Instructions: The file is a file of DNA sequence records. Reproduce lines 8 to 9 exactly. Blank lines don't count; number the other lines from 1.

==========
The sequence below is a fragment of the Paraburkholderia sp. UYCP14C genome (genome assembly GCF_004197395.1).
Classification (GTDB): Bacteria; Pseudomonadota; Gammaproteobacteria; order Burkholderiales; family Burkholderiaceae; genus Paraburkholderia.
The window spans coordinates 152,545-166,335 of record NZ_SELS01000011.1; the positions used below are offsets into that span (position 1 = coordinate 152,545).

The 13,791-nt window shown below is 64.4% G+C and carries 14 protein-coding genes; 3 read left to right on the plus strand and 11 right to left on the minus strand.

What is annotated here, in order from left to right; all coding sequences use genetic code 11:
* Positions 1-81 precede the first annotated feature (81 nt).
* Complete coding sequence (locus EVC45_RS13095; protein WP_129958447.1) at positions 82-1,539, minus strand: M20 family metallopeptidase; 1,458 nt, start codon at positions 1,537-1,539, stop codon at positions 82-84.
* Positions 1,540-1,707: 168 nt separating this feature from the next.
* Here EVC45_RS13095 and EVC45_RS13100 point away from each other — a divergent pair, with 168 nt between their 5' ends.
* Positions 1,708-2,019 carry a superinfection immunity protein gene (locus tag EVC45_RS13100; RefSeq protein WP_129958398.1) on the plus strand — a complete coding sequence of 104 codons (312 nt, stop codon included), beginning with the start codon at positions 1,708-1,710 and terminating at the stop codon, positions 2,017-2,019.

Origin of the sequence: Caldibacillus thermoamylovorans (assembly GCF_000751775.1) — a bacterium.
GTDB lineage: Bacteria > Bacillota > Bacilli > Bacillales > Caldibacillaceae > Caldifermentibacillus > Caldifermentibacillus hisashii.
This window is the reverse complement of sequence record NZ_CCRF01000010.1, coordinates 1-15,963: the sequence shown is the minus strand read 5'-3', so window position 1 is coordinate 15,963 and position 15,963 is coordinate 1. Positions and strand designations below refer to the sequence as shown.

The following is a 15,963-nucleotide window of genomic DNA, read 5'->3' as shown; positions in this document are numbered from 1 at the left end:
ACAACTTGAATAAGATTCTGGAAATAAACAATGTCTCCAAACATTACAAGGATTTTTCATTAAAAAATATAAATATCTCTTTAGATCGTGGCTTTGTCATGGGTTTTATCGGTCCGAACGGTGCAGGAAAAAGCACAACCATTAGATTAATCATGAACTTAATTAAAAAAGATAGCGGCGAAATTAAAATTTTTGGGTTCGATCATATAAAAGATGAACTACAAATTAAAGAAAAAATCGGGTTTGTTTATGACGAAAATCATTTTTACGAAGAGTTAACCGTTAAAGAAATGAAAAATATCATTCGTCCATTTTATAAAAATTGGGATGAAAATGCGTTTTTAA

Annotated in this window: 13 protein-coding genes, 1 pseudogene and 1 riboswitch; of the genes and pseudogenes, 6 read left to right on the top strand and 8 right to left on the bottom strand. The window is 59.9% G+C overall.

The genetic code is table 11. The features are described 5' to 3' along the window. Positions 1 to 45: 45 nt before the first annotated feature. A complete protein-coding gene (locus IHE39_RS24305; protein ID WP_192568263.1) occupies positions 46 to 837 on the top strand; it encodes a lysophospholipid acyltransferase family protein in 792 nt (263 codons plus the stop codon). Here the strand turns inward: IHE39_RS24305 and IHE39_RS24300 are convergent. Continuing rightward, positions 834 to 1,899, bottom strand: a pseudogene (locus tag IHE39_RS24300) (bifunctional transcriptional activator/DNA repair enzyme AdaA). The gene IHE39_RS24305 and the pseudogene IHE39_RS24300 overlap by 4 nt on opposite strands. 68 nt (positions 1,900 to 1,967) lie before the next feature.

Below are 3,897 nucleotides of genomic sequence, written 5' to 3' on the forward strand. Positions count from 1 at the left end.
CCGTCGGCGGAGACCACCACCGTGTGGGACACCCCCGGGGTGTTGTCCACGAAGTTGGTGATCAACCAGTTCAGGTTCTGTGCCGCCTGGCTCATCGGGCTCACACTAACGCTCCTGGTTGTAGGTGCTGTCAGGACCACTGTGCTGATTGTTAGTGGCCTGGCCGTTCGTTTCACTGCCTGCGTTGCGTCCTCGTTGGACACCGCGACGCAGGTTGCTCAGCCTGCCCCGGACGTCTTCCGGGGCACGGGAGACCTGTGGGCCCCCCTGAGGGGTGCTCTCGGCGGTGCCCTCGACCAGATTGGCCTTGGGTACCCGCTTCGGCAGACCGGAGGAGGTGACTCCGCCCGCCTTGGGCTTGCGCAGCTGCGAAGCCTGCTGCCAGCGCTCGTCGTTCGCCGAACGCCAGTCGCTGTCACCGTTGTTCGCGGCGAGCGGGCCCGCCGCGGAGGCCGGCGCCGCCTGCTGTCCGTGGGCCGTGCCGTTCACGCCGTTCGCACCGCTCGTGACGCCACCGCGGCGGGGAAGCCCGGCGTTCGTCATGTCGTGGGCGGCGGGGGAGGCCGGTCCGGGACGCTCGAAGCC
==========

* Positions 1,540-1,707: 168 nt separating this feature from the next.
* Here EVC45_RS13095 and EVC45_RS13100 point away from each other — a divergent pair, with 168 nt between their 5' ends.